Print Сite this

Various Reforms in the Intelligence Community of the USA

Introduction

An intelligence agency is a body that is based on a government with the sole purpose of gathering information. Information is very crucial to a government especially because it keeps the government informed of any threat that might accrue to its national security. There are various means of information gather that include cryptanalysis, communication interception, and espionage. Information may also be gathered through cooperation with other sources and institutions that have access to information. There is a high level of secrecy in such operations and there is the involvement of high profiled personnel1.

We will write a
custom essay
specifically for you

for only $16.05 $11/page
308 certified writers online
Learn More

The United States chief intelligence agency is the Central Intelligence Agency (CIA) which is mandated to collect and analyze information on various government interests. The CIA’s primary task is to gather information on other governments so that it can be able to point out threats. The United States has for a long time played a crucial role in maintaining world order and spearheading the ideology of democracy throughout the world. This has in turn created various enemies of the United States who view it as bossing other governments. The CIA is responsible for gathering information about the enemies of the United States and in doing so it prevents threats from materializing by informing the government of any threat to the country.

Early organization

The congress of the United States passed a National Security Act in 1947 and thus created The Central Intelligence Agency. The law was signed by the then United States President Harry S. Truman. It was preceded by Office of Strategic Services of the World War II. The Office of Strategic Services (OSS) was dissolved following reforms that had been necessitated by the unorganized nature of the OSS. The creator of the OSS William J. Donovan had proposed to President Franklin D. Roosevelt about the creation of an independent intelligence organization which would be supervised by the president himself. It was supposed to gather information using covert and overt methods and it would also be responsible for offering intelligence guidance to the government2.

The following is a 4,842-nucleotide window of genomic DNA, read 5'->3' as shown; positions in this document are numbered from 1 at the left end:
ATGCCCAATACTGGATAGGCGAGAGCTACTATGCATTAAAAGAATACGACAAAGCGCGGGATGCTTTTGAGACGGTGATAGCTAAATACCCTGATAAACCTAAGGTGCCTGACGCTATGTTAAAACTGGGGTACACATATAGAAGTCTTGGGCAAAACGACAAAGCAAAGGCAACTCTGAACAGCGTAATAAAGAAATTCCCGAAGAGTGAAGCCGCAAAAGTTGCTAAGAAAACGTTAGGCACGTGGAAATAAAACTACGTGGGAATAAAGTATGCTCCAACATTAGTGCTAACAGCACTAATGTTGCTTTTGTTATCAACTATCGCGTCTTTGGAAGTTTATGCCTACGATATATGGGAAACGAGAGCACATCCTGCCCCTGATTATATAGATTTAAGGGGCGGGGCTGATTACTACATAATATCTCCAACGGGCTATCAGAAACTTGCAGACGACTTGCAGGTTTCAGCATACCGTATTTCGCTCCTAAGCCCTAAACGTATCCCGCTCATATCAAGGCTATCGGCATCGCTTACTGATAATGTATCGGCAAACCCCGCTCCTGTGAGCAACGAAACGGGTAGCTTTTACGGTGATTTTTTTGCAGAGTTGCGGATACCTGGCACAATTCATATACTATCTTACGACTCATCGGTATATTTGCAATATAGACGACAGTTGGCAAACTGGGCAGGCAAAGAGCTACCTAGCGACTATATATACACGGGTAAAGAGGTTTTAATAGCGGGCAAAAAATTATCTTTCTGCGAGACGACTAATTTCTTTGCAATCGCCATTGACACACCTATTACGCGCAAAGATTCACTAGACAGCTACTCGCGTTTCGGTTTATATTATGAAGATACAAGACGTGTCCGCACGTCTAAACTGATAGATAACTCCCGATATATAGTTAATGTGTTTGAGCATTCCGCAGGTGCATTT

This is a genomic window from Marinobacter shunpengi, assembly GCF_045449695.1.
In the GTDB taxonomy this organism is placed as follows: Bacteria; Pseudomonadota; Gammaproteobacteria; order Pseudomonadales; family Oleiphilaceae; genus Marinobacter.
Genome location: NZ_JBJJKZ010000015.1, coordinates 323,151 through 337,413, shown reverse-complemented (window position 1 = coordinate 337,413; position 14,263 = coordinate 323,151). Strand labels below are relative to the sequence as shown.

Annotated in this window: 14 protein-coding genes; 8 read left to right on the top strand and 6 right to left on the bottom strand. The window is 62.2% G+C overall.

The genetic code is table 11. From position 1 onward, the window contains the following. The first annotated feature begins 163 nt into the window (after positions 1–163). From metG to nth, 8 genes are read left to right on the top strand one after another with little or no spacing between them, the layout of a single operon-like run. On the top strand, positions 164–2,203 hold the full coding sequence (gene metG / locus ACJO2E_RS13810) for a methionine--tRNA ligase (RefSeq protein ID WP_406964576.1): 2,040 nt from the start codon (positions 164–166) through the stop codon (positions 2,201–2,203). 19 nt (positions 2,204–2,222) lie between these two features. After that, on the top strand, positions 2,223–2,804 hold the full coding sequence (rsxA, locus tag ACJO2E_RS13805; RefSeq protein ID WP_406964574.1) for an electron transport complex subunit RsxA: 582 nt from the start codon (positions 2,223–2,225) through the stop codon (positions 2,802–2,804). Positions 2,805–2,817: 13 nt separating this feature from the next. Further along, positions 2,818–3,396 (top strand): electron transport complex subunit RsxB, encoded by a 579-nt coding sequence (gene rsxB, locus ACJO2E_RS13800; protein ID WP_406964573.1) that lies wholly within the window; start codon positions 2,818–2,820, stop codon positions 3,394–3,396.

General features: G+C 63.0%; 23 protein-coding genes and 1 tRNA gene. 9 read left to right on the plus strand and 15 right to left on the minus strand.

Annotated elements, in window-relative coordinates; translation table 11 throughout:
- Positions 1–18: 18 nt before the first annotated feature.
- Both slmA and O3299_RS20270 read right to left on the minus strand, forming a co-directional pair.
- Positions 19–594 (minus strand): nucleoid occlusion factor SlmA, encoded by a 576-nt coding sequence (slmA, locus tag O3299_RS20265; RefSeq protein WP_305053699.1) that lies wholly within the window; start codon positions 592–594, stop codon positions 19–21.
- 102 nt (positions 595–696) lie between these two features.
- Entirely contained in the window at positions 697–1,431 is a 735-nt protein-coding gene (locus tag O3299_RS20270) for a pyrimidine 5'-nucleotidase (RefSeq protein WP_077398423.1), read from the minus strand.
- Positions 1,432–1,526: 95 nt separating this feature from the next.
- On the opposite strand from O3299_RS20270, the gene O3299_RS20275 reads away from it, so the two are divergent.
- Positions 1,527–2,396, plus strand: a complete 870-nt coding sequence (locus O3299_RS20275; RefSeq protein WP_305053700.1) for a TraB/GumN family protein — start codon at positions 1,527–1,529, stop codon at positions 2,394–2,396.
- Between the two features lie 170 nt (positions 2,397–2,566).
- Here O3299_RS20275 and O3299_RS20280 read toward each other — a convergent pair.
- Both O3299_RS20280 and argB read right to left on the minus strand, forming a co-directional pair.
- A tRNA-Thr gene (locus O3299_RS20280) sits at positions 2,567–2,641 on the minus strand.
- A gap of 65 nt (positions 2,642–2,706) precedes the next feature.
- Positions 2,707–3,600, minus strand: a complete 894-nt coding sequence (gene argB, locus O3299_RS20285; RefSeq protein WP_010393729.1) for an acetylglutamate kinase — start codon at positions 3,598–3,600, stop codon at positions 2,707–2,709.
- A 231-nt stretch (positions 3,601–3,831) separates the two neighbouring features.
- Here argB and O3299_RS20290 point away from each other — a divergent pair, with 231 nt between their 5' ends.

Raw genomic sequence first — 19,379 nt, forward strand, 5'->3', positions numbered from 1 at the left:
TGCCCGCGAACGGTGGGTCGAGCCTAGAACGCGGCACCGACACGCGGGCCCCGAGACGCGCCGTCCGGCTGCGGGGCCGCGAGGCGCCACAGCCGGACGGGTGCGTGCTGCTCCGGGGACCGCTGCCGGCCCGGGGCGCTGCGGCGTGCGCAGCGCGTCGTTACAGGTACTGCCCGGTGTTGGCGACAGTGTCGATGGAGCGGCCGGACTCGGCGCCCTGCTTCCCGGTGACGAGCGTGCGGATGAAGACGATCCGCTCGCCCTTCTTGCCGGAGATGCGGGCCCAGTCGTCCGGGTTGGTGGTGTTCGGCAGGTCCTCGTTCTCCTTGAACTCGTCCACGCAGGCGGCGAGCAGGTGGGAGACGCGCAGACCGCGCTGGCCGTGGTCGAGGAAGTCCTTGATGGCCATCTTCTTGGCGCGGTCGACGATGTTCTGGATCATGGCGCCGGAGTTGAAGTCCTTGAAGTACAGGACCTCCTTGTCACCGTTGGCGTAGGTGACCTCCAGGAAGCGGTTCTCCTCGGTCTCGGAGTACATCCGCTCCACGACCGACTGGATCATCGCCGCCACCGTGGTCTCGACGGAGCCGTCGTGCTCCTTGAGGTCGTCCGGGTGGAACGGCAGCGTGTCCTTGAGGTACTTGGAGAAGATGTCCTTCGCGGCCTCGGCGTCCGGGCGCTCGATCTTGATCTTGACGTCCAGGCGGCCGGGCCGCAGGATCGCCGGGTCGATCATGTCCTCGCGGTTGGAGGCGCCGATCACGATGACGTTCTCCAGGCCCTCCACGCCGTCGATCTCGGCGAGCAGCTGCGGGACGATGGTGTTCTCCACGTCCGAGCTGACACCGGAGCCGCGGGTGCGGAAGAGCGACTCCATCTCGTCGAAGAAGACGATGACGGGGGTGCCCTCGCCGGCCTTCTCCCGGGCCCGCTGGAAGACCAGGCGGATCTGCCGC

The CIA predecessor had not been independent because they were under military departments and this had limited their efficiency in the World War II which was hallmarked by the organizations failure to come up with intelligence of the Japanese intention to attack the Pearl Harbor. The United States suffered after the attack which left a lot of American weaponry destroyed and a lot of lives were lost3.

Intelligence reforms after Second World War

During the Second World War, the chief intelligence organization of the United States was the Office of Strategic Services (OSS). It had failed the country because it had not gathered enough information about the Japanese attack on Pearl Harbor. The then American President Truman disbanded the Office of Strategic Service and this lay a platform for the creation of an independent intelligence agency that would be more independent and would be supervised by the president. It was seen as the preparation of the government to create a new intelligence outfit to cater for the information gathering during peace time4.

It is in this respect that the president directed the creation of the Central Intelligence Group (CIG) which was seen as an effort for laying a platform for a long-lasting and sanctioned statutorily intelligence agency. This body grew rapidly and by the end of 1946, it had increased its membership from just 100 to a staggering 1,800 members. The Central Intelligence Group had also been active in creating a sense of self-independence and was responsible for various espionage missions and information analysis. It is this that led to the passing of the National Security Act of 1947 which recognized the agency as an independent body. The agency had helped the government to be ready for war and plan warring strategies and to prepare peace after a war5.

From the year 1946 to the year 1953 America felt under constant threat from Russia and this necessitated a lot of information gathering byways of covert operations and espionage. This acted as a catalyst for the evolution of the intelligence levels in the country. The National Security Act that had been passed into law in 1947 renamed the Central Intelligence Group to the Central Intelligence Agency. The act also began its penultimate phase of the early organization and the laying of the foundation of the country’s intelligence. One important person in that era was Admiral Roscoe H. Hillenkoetter who was the director of the Central Intelligence Agency. He failed in strengthening the position of the CIA in the government and hence it had been overshadowed by other National Security Departments6.

Get your
100% original paper
on any topic

done in as little as
3 hours
Learn More